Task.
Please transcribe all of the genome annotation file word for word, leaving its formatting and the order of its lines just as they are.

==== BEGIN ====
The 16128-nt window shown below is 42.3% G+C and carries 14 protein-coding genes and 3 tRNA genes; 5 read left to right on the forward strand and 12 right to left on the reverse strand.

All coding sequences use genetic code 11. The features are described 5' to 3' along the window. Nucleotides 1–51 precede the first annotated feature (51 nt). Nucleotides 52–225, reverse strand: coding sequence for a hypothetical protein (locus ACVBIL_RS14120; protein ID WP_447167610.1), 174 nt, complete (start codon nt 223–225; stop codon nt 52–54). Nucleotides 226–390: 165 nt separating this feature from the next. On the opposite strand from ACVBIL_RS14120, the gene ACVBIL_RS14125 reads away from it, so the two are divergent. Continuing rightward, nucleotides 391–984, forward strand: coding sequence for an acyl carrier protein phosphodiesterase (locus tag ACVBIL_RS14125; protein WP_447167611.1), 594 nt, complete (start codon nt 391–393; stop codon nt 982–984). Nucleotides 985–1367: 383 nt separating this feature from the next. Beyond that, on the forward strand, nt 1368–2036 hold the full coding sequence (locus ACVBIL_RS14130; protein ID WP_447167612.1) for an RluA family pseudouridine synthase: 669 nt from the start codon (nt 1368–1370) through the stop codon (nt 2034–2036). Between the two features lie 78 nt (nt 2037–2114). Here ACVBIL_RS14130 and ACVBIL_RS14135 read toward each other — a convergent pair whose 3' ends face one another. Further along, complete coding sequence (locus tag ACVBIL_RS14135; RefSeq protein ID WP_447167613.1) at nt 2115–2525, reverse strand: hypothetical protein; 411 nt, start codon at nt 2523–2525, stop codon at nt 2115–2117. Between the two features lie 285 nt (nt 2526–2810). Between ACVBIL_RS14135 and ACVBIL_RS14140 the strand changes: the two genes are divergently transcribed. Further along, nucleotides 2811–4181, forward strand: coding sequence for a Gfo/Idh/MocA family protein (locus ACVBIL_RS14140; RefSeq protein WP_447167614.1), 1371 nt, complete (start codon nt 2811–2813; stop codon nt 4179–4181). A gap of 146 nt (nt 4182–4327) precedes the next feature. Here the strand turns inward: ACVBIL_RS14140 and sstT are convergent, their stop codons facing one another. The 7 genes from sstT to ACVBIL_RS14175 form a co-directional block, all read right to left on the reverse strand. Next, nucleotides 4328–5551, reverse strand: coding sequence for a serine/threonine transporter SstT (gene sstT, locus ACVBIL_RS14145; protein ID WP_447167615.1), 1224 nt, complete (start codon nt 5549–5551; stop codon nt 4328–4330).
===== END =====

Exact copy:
The 16128-nt window shown below is 42.3% G+C and carries 14 protein-coding genes and 3 tRNA genes; 5 read left to right on the forward strand and 12 right to left on the reverse strand.

All coding sequences use genetic code 11. The features are described 5' to 3' along the window. Nucleotides 1–51 precede the first annotated feature (51 nt). Nucleotides 52–225, reverse strand: coding sequence for a hypothetical protein (locus ACVBIL_RS14120; protein ID WP_447167610.1), 174 nt, complete (start codon nt 223–225; stop codon nt 52–54). Nucleotides 226–390: 165 nt separating this feature from the next. On the opposite strand from ACVBIL_RS14120, the gene ACVBIL_RS14125 reads away from it, so the two are divergent. Continuing rightward, nucleotides 391–984, forward strand: coding sequence for an acyl carrier protein phosphodiesterase (locus tag ACVBIL_RS14125; protein WP_447167611.1), 594 nt, complete (start codon nt 391–393; stop codon nt 982–984). Nucleotides 985–1367: 383 nt separating this feature from the next. Beyond that, on the forward strand, nt 1368–2036 hold the full coding sequence (locus ACVBIL_RS14130; protein ID WP_447167612.1) for an RluA family pseudouridine synthase: 669 nt from the start codon (nt 1368–1370) through the stop codon (nt 2034–2036). Between the two features lie 78 nt (nt 2037–2114). Here ACVBIL_RS14130 and ACVBIL_RS14135 read toward each other — a convergent pair whose 3' ends face one another. Further along, complete coding sequence (locus tag ACVBIL_RS14135; RefSeq protein ID WP_447167613.1) at nt 2115–2525, reverse strand: hypothetical protein; 411 nt, start codon at nt 2523–2525, stop codon at nt 2115–2117. Between the two features lie 285 nt (nt 2526–2810). Between ACVBIL_RS14135 and ACVBIL_RS14140 the strand changes: the two genes are divergently transcribed. Further along, nucleotides 2811–4181, forward strand: coding sequence for a Gfo/Idh/MocA family protein (locus ACVBIL_RS14140; RefSeq protein WP_447167614.1), 1371 nt, complete (start codon nt 2811–2813; stop codon nt 4179–4181). A gap of 146 nt (nt 4182–4327) precedes the next feature. Here the strand turns inward: ACVBIL_RS14140 and sstT are convergent, their stop codons facing one another. The 7 genes from sstT to ACVBIL_RS14175 form a co-directional block, all read right to left on the reverse strand. Next, nucleotides 4328–5551, reverse strand: coding sequence for a serine/threonine transporter SstT (gene sstT, locus ACVBIL_RS14145; protein ID WP_447167615.1), 1224 nt, complete (start codon nt 5549–5551; stop codon nt 4328–4330).